Spanish league president says player revealed match-fixing
Spanish league president Javier Tebas testified in a match-fixing trial on Thursday, saying it was a former player who told him a result had been fixed.
The case involves a top-tier game between Levante and Zaragoza at the end of the 2010-11 season. Prosecutors say there is evidence 965,000 euros (nearly $1 million) was paid to Levante’s players to lose the match in the final round of the season. Zaragoza won 2-1 to secure its spot in the first division, with Deportivo La Coruna being demoted.
Tebas did not reveal which player made the allegation but said he played for Zaragoza and didn’t want to be linked to the investigation out of fear of retaliation from other players. Tebas also said the unidentified player was a client of his law firm at the time.
Tebas, who became the league’s president in 2013, said he warned then-Levante president Quico Catalan, who later also testified and said he did not recall receiving a call from Tebas about the alleged match-fixing attempt.
Last week, lawyers for Zaragoza and some players unsuccessfully called for a mistrial claiming Tebas broke lawyer-client privilege when the league brought the allegation to authorities.
More than 40 people have been accused and have appeared before a judge in Valencia, including dozens of players and former Mexico coach Javier Aguirre, who managed Zaragoza at the time.
They could face two years in prison and a six-year ban from soccer if found guilty. They have all denied any wrongdoing.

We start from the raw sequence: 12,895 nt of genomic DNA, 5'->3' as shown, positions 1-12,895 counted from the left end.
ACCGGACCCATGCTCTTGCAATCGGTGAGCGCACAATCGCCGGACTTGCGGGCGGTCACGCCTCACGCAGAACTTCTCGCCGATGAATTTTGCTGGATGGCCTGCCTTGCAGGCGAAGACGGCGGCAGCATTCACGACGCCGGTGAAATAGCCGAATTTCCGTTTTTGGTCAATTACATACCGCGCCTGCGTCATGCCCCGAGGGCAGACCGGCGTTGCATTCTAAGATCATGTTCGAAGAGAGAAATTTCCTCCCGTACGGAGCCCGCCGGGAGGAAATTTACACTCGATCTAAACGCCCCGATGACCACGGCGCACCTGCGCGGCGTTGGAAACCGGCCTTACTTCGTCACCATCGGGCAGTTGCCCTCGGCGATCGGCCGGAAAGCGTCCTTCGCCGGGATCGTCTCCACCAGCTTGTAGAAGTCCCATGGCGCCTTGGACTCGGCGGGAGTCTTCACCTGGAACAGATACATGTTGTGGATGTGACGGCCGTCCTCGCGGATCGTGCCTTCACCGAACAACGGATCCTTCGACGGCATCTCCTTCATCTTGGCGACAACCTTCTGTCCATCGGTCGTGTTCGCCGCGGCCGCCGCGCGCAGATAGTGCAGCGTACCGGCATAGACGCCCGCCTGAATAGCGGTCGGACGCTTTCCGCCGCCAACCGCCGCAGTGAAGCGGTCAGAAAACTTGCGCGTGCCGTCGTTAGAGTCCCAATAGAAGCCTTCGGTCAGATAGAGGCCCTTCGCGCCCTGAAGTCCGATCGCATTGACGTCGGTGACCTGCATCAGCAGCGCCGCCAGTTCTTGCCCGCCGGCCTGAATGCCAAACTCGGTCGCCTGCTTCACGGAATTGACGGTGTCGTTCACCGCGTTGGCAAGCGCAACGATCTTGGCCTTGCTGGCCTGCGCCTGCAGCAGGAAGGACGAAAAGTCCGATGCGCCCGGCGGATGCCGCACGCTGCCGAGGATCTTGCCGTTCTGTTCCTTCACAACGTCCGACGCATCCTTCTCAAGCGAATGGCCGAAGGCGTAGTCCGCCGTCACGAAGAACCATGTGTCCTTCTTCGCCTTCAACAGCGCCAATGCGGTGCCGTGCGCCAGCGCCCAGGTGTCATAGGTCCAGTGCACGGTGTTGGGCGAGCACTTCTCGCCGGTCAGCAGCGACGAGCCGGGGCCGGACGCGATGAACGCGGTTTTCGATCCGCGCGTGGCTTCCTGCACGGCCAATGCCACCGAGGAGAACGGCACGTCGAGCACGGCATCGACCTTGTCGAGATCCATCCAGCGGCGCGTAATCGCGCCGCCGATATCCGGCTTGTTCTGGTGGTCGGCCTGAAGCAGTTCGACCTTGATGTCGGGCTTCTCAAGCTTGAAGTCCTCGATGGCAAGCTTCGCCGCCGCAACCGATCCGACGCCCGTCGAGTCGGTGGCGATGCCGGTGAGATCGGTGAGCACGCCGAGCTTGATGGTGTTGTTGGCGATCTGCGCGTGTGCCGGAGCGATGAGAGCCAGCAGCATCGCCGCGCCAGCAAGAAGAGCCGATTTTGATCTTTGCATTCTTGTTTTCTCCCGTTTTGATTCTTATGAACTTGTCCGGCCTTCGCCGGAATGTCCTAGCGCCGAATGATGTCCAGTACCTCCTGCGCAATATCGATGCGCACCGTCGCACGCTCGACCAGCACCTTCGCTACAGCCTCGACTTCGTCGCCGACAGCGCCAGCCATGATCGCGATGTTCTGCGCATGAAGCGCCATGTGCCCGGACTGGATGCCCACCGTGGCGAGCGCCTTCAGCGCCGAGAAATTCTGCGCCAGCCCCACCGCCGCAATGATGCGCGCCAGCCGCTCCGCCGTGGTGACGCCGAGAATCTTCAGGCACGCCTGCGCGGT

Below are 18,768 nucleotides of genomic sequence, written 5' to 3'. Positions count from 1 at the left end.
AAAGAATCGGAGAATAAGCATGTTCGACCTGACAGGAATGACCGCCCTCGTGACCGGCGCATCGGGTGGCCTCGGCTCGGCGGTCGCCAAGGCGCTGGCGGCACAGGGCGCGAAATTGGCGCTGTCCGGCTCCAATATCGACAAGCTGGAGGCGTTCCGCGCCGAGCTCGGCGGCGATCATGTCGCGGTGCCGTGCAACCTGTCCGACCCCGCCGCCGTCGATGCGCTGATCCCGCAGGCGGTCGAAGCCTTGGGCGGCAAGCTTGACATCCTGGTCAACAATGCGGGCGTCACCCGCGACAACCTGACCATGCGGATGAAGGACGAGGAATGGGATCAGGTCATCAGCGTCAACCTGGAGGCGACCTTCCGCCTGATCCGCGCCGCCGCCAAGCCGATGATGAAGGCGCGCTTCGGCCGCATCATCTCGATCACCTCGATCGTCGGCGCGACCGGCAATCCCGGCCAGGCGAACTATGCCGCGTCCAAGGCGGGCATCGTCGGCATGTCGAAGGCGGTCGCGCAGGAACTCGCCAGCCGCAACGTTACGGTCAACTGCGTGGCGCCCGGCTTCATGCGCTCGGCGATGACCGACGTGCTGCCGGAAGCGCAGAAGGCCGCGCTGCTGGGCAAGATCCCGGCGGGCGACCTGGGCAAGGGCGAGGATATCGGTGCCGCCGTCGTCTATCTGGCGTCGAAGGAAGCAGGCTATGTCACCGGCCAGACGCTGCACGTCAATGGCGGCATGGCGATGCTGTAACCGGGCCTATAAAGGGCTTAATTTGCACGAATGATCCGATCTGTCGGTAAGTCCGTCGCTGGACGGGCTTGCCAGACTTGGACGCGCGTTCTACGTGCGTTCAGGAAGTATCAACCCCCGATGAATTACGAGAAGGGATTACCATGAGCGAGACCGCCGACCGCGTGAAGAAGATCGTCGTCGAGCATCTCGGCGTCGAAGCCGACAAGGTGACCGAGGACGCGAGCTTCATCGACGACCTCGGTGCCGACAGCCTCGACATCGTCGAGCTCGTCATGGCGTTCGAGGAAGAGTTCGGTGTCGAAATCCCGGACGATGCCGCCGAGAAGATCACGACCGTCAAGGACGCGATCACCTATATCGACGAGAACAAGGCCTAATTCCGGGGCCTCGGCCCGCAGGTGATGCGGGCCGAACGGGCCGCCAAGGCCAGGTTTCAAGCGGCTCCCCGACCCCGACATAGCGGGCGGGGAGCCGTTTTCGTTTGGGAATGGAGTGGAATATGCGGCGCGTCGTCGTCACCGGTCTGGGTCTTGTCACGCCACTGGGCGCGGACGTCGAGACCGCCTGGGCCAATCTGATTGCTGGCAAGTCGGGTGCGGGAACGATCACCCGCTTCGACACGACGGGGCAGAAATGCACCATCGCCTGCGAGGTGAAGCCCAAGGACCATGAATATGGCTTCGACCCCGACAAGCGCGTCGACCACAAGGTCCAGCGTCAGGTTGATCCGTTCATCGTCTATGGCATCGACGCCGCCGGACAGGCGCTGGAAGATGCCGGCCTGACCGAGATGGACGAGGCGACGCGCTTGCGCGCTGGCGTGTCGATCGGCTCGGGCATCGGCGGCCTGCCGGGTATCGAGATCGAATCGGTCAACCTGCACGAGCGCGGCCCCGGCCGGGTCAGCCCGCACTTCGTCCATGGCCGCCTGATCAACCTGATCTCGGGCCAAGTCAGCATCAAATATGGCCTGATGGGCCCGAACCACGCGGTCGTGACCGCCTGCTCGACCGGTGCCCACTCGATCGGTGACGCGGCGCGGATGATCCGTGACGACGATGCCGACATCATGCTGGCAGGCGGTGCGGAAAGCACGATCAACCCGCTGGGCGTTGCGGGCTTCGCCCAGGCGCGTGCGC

Among the 36 players accused are Ander Herrera, now with Paris Saint-Germain; former Leicester midfielder Vicente Iborra; former Atletico Madrid captain Gabi Fernandez; River Plate midfielder Leonardo Ponzio; Serbian defender Ivan Obradovic; Lazio forward Felipe Caicedo; Itailan defender Maurizio Lanzaro; and Uruguay striker Cristhian Stuani.
Prosecutors said players on both teams were aware of the match-fixing. They said they found evidence the money was transferred to Levante players after analyzing tax reports and banking transactions at the time.
A lower court had shelved the case but it was reopened last year after an appeal by prosecutors in Valencia, where Levante is based and where the match was played.
Even if found guilty, it’s unlikely that those being accused would face actual prison time because sentences of two years or less for first-time offenders are often suspended in Spain.
Zaragoza returned to the second division in 2014. Levante is currently in Spain’s top league.